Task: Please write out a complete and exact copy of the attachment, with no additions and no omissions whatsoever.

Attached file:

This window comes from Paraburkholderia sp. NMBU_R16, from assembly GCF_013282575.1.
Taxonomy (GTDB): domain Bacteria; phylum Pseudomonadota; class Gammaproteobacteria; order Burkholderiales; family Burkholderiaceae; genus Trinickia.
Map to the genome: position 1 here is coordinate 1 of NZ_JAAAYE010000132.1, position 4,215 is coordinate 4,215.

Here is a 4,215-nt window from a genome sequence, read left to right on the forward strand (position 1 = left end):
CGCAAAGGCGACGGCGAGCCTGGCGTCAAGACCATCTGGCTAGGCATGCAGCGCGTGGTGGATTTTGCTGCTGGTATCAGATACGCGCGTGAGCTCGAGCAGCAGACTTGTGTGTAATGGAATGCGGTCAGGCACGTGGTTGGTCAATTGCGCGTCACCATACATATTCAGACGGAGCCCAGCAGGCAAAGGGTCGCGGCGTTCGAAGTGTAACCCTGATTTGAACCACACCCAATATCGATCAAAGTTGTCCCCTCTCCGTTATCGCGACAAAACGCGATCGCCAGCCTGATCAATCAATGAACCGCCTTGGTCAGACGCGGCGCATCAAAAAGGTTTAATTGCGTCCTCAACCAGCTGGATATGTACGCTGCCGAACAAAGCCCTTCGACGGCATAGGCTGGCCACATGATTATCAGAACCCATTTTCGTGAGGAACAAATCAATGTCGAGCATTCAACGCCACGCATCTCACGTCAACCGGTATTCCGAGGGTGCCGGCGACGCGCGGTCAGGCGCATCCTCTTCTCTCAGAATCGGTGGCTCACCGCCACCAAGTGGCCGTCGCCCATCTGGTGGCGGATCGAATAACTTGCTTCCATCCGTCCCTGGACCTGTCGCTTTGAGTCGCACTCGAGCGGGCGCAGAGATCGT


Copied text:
This window comes from Paraburkholderia sp. NMBU_R16, from assembly GCF_013282575.1.
Taxonomy (GTDB): domain Bacteria; phylum Pseudomonadota; class Gammaproteobacteria; order Burkholderiales; family Burkholderiaceae; genus Trinickia.
Map to the genome: position 1 here is coordinate 1 of NZ_JAAAYE010000132.1, position 4,215 is coordinate 4,215.

Here is a 4,215-nt window from a genome sequence, read left to right on the forward strand (position 1 = left end):
CGCAAAGGCGACGGCGAGCCTGGCGTCAAGACCATCTGGCTAGGCATGCAGCGCGTGGTGGATTTTGCTGCTGGTATCAGATACGCGCGTGAGCTCGAGCAGCAGACTTGTGTGTAATGGAATGCGGTCAGGCACGTGGTTGGTCAATTGCGCGTCACCATACATATTCAGACGGAGCCCAGCAGGCAAAGGGTCGCGGCGTTCGAAGTGTAACCCTGATTTGAACCACACCCAATATCGATCAAAGTTGTCCCCTCTCCGTTATCGCGACAAAACGCGATCGCCAGCCTGATCAATCAATGAACCGCCTTGGTCAGACGCGGCGCATCAAAAAGGTTTAATTGCGTCCTCAACCAGCTGGATATGTACGCTGCCGAACAAAGCCCTTCGACGGCATAGGCTGGCCACATGATTATCAGAACCCATTTTCGTGAGGAACAAATCAATGTCGAGCATTCAACGCCACGCATCTCACGTCAACCGGTATTCCGAGGGTGCCGGCGACGCGCGGTCAGGCGCATCCTCTTCTCTCAGAATCGGTGGCTCACCGCCACCAAGTGGCCGTCGCCCATCTGGTGGCGGATCGAATAACTTGCTTCCATCCGTCCCTGGACCTGTCGCTTTGAGTCGCACTCGAGCGGGCGCAGAGATCGT